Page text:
Survey says metro Atlanta restaurant sales up in fourth quarter, full year of 2011
The Atlanta Journal-Constitution
Business is looking up for metro Atlanta restaurants.
Same store sales were up 4.7 percent in the fourth quarter of 2011 over the same period in 2010, according to NetFinancials, an Atlanta company that offers tax and accounting services for restaurant companies. For the full year, metro restaurants saw a 6.25 percent rise compared to 2010.
The fourth quarter 2011 growth, however, was slower than the uptick during the first three quarters, when sales increased 5.3 percent, 7.2 percent and 6.4 percent respectively compared to 2010.
“Though consumers faced daunting economic worries in 2011, Atlanta’s restaurants managed to post impressive sales gains,” said Robert Wagner, NetFinancials president. “It is remarkable that almost 90 percent of Atlanta restaurants we surveyed revealed positive sales gains in 2011. Clearly the industry is as vibrant and relevant as ever and, we think, poised for solid growth in 2012.”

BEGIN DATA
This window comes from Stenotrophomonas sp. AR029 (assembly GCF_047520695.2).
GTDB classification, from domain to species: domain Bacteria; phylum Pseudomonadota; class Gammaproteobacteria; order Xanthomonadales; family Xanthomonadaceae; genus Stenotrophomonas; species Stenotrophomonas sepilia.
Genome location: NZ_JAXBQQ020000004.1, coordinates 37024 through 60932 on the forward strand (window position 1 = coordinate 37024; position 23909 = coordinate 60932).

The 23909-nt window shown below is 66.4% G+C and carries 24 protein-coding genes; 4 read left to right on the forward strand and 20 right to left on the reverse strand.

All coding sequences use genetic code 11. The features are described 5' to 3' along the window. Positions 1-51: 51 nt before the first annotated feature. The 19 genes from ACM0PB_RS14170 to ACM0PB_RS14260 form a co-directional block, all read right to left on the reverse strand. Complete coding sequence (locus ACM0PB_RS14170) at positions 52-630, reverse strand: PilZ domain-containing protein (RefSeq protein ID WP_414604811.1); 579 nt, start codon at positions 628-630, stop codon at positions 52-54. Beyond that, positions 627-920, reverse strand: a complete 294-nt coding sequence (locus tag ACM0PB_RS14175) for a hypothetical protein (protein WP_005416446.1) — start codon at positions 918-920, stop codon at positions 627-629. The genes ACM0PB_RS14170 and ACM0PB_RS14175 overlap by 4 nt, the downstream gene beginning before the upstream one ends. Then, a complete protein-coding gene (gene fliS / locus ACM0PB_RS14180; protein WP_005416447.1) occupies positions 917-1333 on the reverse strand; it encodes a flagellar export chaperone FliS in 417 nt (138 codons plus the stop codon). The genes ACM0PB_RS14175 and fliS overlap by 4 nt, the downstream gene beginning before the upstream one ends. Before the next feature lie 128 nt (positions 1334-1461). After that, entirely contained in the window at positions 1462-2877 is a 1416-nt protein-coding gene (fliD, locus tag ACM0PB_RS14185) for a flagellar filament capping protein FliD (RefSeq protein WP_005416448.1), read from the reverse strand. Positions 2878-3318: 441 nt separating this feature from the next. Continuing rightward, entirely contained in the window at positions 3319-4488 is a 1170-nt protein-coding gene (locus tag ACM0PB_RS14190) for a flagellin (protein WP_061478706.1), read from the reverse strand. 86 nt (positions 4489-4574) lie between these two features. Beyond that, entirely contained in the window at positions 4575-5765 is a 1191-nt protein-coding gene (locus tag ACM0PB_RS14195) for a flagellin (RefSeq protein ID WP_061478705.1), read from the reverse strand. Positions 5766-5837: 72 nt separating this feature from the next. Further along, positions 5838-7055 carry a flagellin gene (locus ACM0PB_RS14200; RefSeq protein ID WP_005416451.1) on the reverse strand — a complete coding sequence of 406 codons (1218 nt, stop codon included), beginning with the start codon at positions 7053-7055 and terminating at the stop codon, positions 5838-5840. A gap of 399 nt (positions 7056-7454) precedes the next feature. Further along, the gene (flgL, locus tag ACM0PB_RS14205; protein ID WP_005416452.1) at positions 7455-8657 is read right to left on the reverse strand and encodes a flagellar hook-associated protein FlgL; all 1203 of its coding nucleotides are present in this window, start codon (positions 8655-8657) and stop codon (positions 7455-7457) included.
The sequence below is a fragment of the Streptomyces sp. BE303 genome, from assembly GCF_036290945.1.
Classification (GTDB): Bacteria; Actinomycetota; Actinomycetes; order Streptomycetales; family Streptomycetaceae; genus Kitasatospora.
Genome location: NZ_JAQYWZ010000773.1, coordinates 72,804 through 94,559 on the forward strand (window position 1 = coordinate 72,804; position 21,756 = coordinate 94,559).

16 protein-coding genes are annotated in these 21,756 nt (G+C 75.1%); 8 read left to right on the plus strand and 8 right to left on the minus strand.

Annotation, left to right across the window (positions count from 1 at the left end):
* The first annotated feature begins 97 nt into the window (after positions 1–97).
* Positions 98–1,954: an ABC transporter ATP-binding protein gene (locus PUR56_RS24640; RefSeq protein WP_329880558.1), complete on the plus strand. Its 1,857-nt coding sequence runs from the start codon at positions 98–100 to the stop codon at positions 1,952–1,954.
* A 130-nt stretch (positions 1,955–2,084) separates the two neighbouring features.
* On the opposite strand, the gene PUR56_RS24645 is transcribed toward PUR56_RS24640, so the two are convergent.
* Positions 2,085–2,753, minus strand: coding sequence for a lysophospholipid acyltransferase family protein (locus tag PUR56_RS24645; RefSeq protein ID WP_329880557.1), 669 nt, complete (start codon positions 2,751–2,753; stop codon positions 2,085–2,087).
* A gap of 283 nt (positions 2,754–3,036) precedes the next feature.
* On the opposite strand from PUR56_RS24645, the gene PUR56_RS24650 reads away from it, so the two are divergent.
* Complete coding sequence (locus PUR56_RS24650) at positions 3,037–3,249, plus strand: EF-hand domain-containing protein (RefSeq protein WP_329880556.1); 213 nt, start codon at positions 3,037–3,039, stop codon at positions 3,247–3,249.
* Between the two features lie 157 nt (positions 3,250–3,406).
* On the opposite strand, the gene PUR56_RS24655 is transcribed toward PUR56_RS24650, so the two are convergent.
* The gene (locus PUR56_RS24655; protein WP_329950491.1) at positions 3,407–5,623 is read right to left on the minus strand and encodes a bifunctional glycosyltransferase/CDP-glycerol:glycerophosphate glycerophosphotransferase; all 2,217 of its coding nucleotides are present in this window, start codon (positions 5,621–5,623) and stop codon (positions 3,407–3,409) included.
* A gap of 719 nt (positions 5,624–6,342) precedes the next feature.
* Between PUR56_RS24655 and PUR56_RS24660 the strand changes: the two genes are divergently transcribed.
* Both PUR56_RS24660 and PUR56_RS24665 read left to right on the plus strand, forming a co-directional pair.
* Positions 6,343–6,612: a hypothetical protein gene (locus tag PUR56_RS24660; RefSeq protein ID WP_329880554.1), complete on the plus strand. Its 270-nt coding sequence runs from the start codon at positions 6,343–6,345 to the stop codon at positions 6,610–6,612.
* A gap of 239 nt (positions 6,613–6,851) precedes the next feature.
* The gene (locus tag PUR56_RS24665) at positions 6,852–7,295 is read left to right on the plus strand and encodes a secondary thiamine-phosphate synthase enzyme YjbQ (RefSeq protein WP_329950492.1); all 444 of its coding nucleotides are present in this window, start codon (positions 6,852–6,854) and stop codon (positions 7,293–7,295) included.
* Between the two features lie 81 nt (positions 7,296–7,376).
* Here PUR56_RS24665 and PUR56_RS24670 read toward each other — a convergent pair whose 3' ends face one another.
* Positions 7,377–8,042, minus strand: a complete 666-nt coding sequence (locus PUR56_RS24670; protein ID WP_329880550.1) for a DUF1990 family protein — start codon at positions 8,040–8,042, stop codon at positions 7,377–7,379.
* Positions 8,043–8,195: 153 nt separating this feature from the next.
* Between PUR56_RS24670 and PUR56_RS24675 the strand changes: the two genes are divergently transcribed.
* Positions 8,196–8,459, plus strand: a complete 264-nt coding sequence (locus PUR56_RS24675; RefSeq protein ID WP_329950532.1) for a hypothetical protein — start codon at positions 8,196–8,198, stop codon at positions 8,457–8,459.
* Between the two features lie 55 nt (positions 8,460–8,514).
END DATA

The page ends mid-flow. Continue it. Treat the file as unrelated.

Some of the sales improvements have come from higher menu prices as restaurants, facing higher commodities costs, have passed on the increases. But operators been reticent to raise prices too much to avoid risking losing customers.
NetFinancials surveyed 71 independent metro Atlanta restaurants for the report. Of those, 78 percent had positive sales increases in the fourth quarter of 2011 while 22 percent saw their numbers fall. One-fourth of those with sales gains reported double-digit increases in the fourth quarter.
Total sales volume for the fourth quarter was about $39 million and $152 million for the year.
Restaurant operators said the improved sales were a result of more customers and larger check averages, Wagner said. The surge was felt across all sectors — fast-casual, casual and fine dining.
Karen Bremer, executive director of the Georgia Restaurant Association, said restaurateurs that she has spoken with are cautiously optimistic about the numbers. While they are pleased to see more foot traffic and bigger receipts, they remain concerned about the potential impact that continued troubles in Europe and the presidential race could have on the economy as well as customers’ willingness to keep their pocketbooks open.